‘Dunsinane’: Post-Macbeth, Post-Modern, Shakespeare-Like


“Dunsinane,” the National Theater of Scotland’s production of David Greig’s semi-sequel to the Scottish Play, is certainly not “Brigadoon”—and it’s not “Macbeth,” either. Yet, if you take to Greig’s references, it could be Afghanistan.

It is what it is—something of a theatrical marvel in our midst now at the Shakespeare Theatre Company’s Harman Hall.  It’s actually not like anything at all. It’s original and raw, imaginatively staged, powerfully enacted by an ensemble cast, and, freakishly in some ways, as sharp and horrific as the morning headlines.

Which is utmost strange, since it is set in 11th-century Scotland, a cold place full of bogs, warring clans and danger.    At least that’s what it appears to the grunts of the English army in its red-crossed livery, freezing, dodging arrows and broadswords, battling through the slop and moors.  We are in a story that begins at the end of Shakespeare’s play “Macbeth.”   The soldiers are being yelled at by their officers, as they try to be trees in the forest of Birnam, advancing on the king’s castle Dunsinane.       

There is a battle—which the English win.  Macbeth—laid on and low by MacDuff—is dead.  Lady Macbeth is not.  And it’s a good thing—she apparently did not commit suicide but remained to protect her son, conceived with her first husband, whom Macbeth murdered.The presence of Lady Macbeth, here called Gruach, a  vibrantly witchy, smart and strong woman with blazing red hair and a wicked sense of humor and history, and her son means nothing but trouble for the English commander Siward, a decent, blunt military type, who’s  been sent to install Malcolm as the rightful kind and maintain the peace.

You almost immediately wish Siward a “good luck on that one,” because he’s going to need it.  Not only does he not have a clue about the nuanced way of Scottish negotiation (“seems” is a big word here, as in all is not what it seems to be, not ever) but he’s seduced by the earthy, beautiful Gruach, who does not call herself the Widow Macbeth.  “She’s going to be a problem”, Siward says to Malcolm, a wine-and-women-loving monarch who likes to seem weak, so that he can go on about his treacherous business.  “Not if you kill her, now,” he suggests to Siward.

When Siward, every the practical, sane Englishman, comes up with a plan where nobody has to die—Gruach marries Malcolm, her son becomes the heir—it’s exactly the wrong idea, and results in horrible bloodshed and endless war.   Siward,  a soldier at heart begins to grow weary and heartlessly cruel.  “What did you do with the prisoners,” he’s asked after a raid on a village.  “I burned them,” he says, a response that unsettles not only the characters in the play, but the audience, given news of recent events in the Middle East.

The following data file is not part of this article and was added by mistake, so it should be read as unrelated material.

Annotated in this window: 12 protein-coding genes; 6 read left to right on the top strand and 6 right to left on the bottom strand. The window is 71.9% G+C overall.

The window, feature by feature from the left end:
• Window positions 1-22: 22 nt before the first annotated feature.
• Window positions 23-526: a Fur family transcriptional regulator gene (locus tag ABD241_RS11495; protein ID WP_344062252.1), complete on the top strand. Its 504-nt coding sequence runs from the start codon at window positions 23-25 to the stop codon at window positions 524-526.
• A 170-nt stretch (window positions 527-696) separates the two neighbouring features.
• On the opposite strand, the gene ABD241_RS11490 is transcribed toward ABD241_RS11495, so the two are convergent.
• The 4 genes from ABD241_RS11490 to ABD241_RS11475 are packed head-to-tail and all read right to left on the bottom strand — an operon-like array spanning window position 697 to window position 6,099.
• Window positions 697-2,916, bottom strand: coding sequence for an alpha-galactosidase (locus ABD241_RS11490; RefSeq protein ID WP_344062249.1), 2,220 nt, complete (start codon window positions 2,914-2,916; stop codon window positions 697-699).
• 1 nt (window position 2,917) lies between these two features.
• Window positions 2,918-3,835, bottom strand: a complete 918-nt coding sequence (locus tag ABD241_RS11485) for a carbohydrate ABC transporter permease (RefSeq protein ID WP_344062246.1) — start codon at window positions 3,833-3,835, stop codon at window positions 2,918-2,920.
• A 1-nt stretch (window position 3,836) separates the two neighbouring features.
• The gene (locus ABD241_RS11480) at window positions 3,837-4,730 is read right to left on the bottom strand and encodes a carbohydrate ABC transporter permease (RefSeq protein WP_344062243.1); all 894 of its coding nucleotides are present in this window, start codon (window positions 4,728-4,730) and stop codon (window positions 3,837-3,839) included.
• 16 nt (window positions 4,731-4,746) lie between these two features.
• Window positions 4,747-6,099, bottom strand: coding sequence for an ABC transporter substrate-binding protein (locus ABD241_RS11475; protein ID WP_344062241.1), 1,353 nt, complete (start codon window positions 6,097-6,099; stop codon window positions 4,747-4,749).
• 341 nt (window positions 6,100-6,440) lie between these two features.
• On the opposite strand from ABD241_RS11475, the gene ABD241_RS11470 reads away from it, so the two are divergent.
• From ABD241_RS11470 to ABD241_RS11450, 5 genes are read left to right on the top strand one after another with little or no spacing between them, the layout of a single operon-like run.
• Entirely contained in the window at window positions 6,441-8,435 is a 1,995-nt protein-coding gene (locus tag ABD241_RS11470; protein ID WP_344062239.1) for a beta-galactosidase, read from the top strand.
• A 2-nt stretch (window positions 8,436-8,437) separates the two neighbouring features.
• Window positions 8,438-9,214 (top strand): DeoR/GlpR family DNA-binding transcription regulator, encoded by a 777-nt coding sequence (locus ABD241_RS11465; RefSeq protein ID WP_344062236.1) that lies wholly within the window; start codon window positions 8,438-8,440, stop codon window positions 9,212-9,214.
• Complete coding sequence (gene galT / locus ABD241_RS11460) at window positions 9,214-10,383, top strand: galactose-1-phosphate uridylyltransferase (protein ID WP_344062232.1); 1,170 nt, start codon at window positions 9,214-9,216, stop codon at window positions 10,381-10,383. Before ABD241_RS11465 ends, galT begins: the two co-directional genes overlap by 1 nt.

The playwright means for us to think about our times—this is a play about conquest and invasion, strangers in a very strange land, the inability in a hit and run war of atrocities on both sides in which neither side understands the other. The Scots speak an impenetrable brand of Gaelic all their own, with words in which the consonants are at war with the vowels, and their customs and music do not soothe the occupiers.

The production is staged on a staggered-step set which looks primitive, hard on the feet, unforgiving, a giant cross with a circle from pagan days dominating the scenes. The play is not  Shakespeare—it’s closer in tone to something before Shakespeare, sometimes ritualistic and primitive in its language, but it’s also as modern as the sound of chopper blades.

Sioibhan Redmond has played this role a lot on other tours, but she never seems anything less than electric and fresh.  Gruach is a witch of sorts. While she has forceful sex appeal, she also is a purveyor of curses that appeal real in the yelling and saying, especially at plays end.  Against that kind of power,  Darrell D’Silva as Siward is all sharp edges, like a battering ram, his white hair making him at times look like a soldier as prophet. He is a straight-ahead man who gets lost in a thicket of blood.  His soldiers want to go home—some of them brave, some of them not,  some of them masters of the first chance like the wily Egham, a kind of medieval Milo Milenbender, some of them awe-struck like the everyman boy soldier played with wide-eyed wonder by Tom Gill.

Ewan McDonald is sharp and funny as Malcolm, and Helen Darbyshire makes a sad, affecting presence as the hen girl.

Being part of this production even as a spectator makes the events on stage feel strange and foreign. We know the old stories, and we have our new sagas all our own. After a while, everything is a representation of something unsettling, something both foreign and uncomfortably familiar, as it plays itself out on  a stage inundated in snowflakes.

— “Dunsinane” runs at Sidney Harman Hall through Feb. 21.


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